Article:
Review: ‘Special Forces #1’

It happens that this book came out two days before I went into the hospital. Normally, when we do our audio show, we work out what books we’d like to talk about ahead of time. This book was at the top of my list to discuss, yet it turned out that I didn’t make it to that episode.

But Special Forces #1 was one of those books I just can’t put a bead on. I have no idea if this was any good or bad. I just know that I’m relentlessly curious about it, and while it mostly felt familiar, I’ve never read anything like this.

We mentioned Kyle Baker in our humor episode, but to label him as solely a funny cartoonist doesn’t really do him justice. He’s a real cartoonist, doing all sorts of different work. It’s nearly impossible to pin down, much like Special Forces itself.

So basically what you have here is a war parody, taking place during the current Iraq War. There’s a bad girl turned soldier, and she’s in a unit with several other people, most notably a severely autistic soldier named Zone. This is based on a true event, as will supposedly most of what happens in this six issue mini-series.

Now, I’ve read The Curious Incident of the Dog in the Night-Time, so I’ve got a passing familiarity with autism, and how it’s different than mental retardation, and I must say that, as a concept, this is infinitely interesting. At the same time, it could go horribly wrong as well.

And that’s the thing I’m up in the air about. I think I liked this. I certainly wanted to like this, but I’m just not sure if I do. It wasn’t the kind of thing where I said, “this is just awful, and I don’t want to read it anymore.” I just didn’t know what I thought.

I think I can tell you what threw me off though. This book is graphic. Graphic violence doesn’t bother me, except for when it doesn’t belong, or just doesn’t feel right. And I’m okay with the violence in here. The first page sort of sets the tone, and besides, from what I understand, going to war in Iraq is rather violent. But the sort of female narrator just gets her clothes blown off more and more until she’s basically in a bikini. I’m just not sure why. This seems gratuitous, and so far, I don’t know what it has to do with the point of the story. Of course, this is just the first issue, so perhaps there will be some relevant social commentary, and it’s just too early to tell.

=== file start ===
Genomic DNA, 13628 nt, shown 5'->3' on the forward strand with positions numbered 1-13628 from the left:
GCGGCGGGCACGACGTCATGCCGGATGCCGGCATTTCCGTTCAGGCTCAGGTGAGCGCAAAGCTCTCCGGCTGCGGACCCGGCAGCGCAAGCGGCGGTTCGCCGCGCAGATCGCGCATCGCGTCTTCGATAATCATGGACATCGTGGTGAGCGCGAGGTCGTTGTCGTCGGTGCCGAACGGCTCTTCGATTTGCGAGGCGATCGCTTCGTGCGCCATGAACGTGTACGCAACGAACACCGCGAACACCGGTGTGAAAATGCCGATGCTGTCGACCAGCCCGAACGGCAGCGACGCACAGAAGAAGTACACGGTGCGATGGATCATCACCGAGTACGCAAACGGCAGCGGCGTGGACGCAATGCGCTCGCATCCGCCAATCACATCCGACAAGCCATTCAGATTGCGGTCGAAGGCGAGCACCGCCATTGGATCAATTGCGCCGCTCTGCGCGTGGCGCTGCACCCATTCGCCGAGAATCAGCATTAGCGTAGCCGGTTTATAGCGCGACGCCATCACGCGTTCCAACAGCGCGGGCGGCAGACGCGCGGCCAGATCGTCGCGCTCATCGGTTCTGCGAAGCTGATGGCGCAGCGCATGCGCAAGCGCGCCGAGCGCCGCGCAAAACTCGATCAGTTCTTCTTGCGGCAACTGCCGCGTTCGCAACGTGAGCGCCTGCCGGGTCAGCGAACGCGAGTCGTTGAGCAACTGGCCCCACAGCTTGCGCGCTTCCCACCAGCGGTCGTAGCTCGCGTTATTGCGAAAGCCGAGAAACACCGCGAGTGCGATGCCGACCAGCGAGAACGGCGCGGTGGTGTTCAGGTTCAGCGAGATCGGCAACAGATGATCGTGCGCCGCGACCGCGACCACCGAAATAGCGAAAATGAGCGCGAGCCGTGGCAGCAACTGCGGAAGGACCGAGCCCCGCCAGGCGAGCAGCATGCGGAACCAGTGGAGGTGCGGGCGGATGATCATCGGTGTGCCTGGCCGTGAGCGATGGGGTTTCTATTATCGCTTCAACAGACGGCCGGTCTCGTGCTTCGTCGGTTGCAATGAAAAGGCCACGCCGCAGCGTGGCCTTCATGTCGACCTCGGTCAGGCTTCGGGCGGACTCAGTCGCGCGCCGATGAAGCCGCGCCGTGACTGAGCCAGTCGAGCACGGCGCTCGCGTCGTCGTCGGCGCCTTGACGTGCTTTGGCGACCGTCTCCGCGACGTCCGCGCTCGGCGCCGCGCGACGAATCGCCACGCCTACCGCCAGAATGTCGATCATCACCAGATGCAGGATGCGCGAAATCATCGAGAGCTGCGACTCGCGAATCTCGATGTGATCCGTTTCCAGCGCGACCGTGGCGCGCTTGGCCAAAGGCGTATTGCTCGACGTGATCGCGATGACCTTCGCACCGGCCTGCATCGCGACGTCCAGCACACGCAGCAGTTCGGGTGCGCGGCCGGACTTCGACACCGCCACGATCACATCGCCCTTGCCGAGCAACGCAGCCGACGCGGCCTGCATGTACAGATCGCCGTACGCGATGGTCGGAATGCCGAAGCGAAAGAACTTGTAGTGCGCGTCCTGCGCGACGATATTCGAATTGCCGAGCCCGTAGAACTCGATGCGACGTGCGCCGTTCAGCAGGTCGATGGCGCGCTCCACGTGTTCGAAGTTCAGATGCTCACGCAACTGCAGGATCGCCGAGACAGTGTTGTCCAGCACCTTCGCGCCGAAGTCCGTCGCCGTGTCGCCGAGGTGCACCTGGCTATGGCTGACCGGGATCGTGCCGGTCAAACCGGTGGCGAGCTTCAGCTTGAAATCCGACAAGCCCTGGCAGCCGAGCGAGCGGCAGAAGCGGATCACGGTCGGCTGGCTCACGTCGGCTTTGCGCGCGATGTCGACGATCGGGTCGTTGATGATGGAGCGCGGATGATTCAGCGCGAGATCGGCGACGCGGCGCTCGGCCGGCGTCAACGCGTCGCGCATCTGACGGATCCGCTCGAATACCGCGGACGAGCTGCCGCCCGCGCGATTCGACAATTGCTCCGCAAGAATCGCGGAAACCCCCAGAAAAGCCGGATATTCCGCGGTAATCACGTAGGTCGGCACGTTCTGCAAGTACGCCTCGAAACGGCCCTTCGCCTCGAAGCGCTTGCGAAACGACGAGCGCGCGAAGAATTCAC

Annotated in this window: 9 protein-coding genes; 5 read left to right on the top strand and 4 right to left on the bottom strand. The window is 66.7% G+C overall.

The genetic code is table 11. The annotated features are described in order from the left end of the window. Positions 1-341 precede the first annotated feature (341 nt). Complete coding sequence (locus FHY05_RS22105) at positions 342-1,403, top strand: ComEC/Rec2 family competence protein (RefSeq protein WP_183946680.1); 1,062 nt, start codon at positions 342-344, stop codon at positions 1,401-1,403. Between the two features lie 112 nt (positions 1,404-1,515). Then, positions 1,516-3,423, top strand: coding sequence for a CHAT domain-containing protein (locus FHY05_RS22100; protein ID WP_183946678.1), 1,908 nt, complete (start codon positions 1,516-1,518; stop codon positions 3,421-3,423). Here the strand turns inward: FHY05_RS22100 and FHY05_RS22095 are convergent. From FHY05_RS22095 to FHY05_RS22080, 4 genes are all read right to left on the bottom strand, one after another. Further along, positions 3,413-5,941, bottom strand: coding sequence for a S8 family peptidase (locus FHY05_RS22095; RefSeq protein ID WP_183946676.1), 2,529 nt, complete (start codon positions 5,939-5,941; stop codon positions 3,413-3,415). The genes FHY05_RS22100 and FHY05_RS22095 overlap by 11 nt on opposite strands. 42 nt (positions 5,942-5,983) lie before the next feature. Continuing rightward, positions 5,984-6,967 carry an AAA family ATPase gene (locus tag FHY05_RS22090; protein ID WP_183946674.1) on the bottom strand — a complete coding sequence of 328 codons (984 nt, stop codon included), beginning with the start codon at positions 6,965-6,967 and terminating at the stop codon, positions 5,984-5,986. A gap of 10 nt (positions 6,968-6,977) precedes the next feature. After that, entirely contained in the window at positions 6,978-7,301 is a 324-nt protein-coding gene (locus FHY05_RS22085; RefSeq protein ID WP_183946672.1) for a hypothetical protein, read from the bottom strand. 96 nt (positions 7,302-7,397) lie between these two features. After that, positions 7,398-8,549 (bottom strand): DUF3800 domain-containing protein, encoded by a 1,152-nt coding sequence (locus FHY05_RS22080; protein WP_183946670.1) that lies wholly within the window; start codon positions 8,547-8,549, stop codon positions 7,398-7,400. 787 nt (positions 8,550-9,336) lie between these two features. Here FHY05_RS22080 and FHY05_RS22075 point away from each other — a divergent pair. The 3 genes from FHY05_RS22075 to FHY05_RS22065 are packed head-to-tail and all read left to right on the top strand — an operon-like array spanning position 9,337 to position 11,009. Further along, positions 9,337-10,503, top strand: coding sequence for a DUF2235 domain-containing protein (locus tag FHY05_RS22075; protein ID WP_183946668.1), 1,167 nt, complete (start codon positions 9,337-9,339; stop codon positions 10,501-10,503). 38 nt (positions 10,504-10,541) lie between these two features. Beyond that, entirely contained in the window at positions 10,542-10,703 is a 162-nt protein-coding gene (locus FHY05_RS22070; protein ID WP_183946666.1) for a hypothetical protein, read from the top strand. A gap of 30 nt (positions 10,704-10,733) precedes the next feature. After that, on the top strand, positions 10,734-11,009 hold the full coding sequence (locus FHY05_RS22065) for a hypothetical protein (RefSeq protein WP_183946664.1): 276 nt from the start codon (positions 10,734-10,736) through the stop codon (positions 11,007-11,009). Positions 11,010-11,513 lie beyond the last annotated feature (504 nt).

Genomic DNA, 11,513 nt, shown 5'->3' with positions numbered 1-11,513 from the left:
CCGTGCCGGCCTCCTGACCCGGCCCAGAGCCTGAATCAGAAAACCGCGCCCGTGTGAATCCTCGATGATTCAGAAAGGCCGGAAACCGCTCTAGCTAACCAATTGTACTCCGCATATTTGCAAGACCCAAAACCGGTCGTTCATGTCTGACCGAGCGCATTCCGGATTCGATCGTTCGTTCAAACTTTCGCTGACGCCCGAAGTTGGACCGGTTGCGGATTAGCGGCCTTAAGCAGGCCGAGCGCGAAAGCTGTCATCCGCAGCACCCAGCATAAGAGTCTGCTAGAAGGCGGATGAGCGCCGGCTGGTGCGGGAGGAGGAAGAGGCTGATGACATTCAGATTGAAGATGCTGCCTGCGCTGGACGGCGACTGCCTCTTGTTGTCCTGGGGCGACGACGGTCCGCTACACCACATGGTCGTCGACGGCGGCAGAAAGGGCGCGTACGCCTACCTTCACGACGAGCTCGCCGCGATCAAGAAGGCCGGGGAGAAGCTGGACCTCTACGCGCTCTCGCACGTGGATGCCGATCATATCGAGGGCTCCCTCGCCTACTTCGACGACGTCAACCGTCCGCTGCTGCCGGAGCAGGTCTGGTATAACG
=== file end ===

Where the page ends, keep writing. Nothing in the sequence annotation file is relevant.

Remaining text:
I’m also somewhat conscious of how far off the rails a story can go dealing with a current and controversial topic like this war. I mean, we’ve all got our own opinion, and within those broader opinions, there are hundreds of variations, depending on your politics, experience, and worldview. So, making a comment on the war at this stage is risky for alienation. I like the idea that Baker is ballsy enough to do it, but I don’t know how it will turn out. I suppose that’s the point of art though, and I’m certainly willing to go through with it to find out.

What doesn’t hurt is Baker’s cartooning. He’s a master, who’s clearly studied the previous masters. There’s something about cartoons that work for me when exploring more mature topics. Perhaps it’s the contrast in what you expect and what you’re getting, but a realistic style on a book like this wouldn’t work. It’s obvious that Baker put a lot of love and sweat into this. He claims it’s the best work he’s ever done. If you look at his blog, his personal pride in this work is obvious, and you love to see this from creators.

So basically, I can’t tell you it’s going to be great. I can’t tell you if you’ll like it. But I can tell you that it definitely deserves some attention. If you’re curious, you might want to give it a shot. If nothing else, I’m fairly certain this will be thought provoking, and I’m sure that can’t be too bad of a thing.